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04/5/2019 | Racial Justice

CPD Network & Allies Gather to Transform Our Criminal Legal System

On March 5, CPD joined allies Law for Black Lives, PolicyLink, BYP 100 and The Leadership Conference on Civil and Human Rights to convene an all-day conversation about working to develop and pass federal legislation that would repeal and replace the 1994 Crime Bill, which allowed for over-policing and mass incarceration to ravage our communities. With our allies, we gathered to think critically about how we will engage base-building groups across the country in order to reform this piece of legislation that has negatively impacted Black and Brown communities for more than 20 years.

The meeting took place in Washington, DC and is the first step in developing what we are calling, “Freedom To Thrive” legislation that will acknowledge and begin to repair the harmful, ineffective, and wasteful aspects of the 1994 Crime Bill, while advancing a new vision of security and safety for our communities. With a major election on the horizon that is surfacing criminal justice as a significant societal issue, it is vital that we intervene with our vision of divesting from criminalization, incarceration and surveillance and reinvesting in the health, safety and wellbeing of Black and Brown communities.

When the 1994 Crime Bill passed, the legislation faced widespread criticism from criminologists, civil-rights lawyers, community activists, and numerous members of Congress. Today, advocates, organizers, and even elected officials who had previously supported the bill, recognize its flawed nature and the need to remedy the damage that has been done. In particular, draconian punishment and imprisonment, paired with increased resourcing and militarization of police did not make communities safer, but instead contributed to mass incarceration and criminalization, destabilizing an entire generation of Americans and their families, with a particularly destructive impact on Black communities. Complimenting “Freedom to Thrive” work at the local level, this federal expression serves to build the capacity for our larger vision of replacing this legislation with a modern public safety bill and galvanize collective action.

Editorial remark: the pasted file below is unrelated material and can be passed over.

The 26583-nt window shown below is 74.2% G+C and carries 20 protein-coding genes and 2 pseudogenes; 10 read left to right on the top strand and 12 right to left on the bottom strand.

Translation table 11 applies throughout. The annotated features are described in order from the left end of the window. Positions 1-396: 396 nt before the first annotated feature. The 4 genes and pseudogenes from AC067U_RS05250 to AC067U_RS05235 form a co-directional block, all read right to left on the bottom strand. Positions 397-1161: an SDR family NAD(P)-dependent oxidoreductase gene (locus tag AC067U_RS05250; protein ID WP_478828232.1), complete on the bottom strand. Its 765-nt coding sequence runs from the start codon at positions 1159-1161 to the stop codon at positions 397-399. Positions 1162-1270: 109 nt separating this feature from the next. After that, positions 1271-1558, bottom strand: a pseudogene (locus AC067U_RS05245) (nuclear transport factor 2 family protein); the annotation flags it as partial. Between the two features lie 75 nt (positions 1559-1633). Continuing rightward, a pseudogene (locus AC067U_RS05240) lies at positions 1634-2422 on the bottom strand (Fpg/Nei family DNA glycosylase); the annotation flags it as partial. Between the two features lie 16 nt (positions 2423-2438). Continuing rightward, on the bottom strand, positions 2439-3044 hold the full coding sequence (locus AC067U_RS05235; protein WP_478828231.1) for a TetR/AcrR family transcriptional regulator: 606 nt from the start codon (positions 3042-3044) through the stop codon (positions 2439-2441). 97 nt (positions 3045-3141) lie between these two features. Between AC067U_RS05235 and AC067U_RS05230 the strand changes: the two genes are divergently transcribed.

The CPD Network was represented by: SPACES in Action (DC), Ohio Organizing Collaborative, Good Jobs Now (MI), Black Leaders Organizing Communities (WI), One Pennsylvania, Maryland Communities United, Organize Florida, New Florida Majority and members of Local Progress.